September Consult

CAY, Junior League offer parenting power sessions for Jackson-area families

Published on Tuesday, August 29, 2017

Media Contact: Annie Oeth

NOTE: This article originally appeared in the September 2017 issue of CONSULT, UMMC's monthly electronic newsletter. To have CONSULT, and more stories like this, delivered directly to your inbox, click here to subscribe.

Advice from experts served up with a free dinner and child care, offered after school and work hours?

A new series of programs, offering just that, is open to the public by the University of Mississippi Medical Center’s Center for the Advancement of Youth and the Junior League of Jackson.

The series of programs will tackle topics of specific interest to parents, including Attention Deficit and Hyperactivity Disorder, Autism Spectrum Disorder, anxiety, depression, learning strategies and parenting skills.

Each will be a one-hour “power session,” said Dr. David Elkin, professor of psychiatry and CAY’s executive director, “with time for questions from the audience.”

“Improving the health of children and youth in our community is a goal of the Junior League of Jackson,” said Jean Bertas, who chairs the Junior League of Jackson project. “By providing information to families, teachers and youth workers in a convenient format, we can help our children live up to their full potential.”

Fellows
Fellows

The project began as a way to reach out to the surrounding community, said Sara Hart Fellows, CAY’s community relations coordinator.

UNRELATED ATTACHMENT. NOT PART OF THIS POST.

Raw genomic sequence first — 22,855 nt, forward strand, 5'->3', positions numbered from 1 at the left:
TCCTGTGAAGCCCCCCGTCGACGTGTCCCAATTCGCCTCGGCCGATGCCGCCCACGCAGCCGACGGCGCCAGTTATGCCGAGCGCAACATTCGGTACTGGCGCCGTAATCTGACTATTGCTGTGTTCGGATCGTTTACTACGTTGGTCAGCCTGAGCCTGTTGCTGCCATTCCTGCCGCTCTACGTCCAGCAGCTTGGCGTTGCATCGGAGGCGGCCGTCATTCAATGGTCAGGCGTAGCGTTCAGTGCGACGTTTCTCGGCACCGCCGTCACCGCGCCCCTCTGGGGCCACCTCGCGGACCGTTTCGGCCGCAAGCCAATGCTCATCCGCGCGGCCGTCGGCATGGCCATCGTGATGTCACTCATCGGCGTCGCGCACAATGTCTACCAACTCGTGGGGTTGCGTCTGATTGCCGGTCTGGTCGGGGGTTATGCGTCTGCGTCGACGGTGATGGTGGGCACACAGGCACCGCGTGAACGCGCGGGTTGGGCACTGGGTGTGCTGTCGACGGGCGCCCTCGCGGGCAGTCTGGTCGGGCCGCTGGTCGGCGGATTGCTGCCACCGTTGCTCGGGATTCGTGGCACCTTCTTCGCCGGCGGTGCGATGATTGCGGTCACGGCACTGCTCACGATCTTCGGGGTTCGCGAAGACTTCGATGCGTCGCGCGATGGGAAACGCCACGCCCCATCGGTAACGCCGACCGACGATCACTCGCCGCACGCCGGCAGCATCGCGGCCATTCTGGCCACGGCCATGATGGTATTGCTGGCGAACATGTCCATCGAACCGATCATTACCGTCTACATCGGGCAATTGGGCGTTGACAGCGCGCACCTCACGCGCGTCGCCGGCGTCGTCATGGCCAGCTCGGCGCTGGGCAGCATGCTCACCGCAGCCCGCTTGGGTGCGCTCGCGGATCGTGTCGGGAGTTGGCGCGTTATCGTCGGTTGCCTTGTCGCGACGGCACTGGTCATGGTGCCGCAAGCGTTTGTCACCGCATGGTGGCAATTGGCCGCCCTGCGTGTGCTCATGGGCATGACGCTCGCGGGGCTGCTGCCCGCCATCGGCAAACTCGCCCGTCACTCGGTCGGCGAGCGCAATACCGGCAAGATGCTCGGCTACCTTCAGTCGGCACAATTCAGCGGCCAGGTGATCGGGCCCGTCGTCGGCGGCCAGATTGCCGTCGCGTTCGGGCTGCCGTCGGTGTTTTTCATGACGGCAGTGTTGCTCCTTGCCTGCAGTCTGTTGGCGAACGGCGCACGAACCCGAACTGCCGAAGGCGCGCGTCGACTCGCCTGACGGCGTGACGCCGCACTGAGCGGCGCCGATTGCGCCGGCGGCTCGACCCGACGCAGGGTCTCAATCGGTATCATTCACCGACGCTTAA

“The first time a family comes into CAY with their child, we tell them, ‘Welcome to the family.’” She said. “Families need to know that we are in this together.”

With that in mind, she said, “We began to ask: ‘What can we do for families outside the walls of CAY?’”

The idea was born.

CAY submitted the project proposal to the Junior League of Jackson, a longtime ally of pediatrics at UMMC.

While patient families may have been an inspiration for the talks, anyone is welcome to attend, Fellows said.

“It would be great if this series of talks in the community could also reach teachers, youth and children’s ministers and foster-care families – people who are hungry to know more.”

The program will give parents and other community members a time to interact with experts in a relaxed atmosphere, Elkin said.

“It’s not a cold, sterile medical environment. This will let families and others ask questions, learn and get to know care providers from UMMC.”

Just in time for the new school year, the first program in the series, scheduled Sept. 21, will be devoted to how children learn. Later programs will include:

 • Mood Disorders on Oct. 19;
 • Parenting Young Children on Nov. 16;
 • ADHD on Jan. 4, 2018;
 • Healthy Habits on Feb. 22, 2018;
 • Parenting Teens on March 22, 2018;
 • Autism/Autism Spectrum Disorder on April 12, 2018.

All of the programs will take place from 6:30-7:30 p.m. in the Norman C. Nelson Student Union on UMMC’s main campus.

Junior League members will be on hand to serve dinner to attendees and entertain children while their parents are learning. Doors will open at 6:15 p.m. for registration and dinner on a first-come basis.

For more information, call Fellows at (601) 209-5504 or email her at sfellows@umc.edu.